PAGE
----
California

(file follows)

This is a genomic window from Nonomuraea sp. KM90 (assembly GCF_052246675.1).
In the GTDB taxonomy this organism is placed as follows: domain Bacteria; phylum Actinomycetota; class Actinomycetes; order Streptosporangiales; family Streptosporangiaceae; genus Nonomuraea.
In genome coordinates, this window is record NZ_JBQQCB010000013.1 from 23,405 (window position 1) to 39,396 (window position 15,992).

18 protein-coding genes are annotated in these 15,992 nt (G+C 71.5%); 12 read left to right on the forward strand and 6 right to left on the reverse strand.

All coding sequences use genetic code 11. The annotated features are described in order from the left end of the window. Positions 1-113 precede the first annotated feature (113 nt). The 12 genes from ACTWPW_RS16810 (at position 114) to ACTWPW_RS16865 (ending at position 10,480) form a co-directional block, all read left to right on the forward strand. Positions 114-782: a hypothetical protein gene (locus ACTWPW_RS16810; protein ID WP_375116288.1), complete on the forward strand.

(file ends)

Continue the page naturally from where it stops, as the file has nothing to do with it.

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California's history is so romantic and filled with legend that it is fitting that the region was named for a fictional island peopled by pagan Amazons, the setting of a 16th century Spanish book popular when that nation's explorers first came to this part of North America's Pacific Coast. At first, "California" meant the peninsula on the west coast of modern Mexico now known as Baja California or Lower California, and the Spaniards believed that they had discovered an enormous island. Only as they ventured further inland did they find that "California" extended north to join the continent, and they named this extension "Alta California," the region that now forms the 31st state of the United States of America. Even in physical terms that state is a region of extremes. It stretches 825 miles from its northwest corner on the 42nd parallel on the Pacific Ocean to its southeast corner on the 32nd parallel at the junction of the Gila and Colorado Rivers. The winding shoreline contains 1,264 miles of beaches and harbors. And elevations run from 14,495 feet at the peak of Mount Whitney to 282 feet below sea level at Death Valley, with both of these landmarks little more than fifty miles apart in Inyo County. (Excerpts from the US Library of Commerce, American Memory collection}

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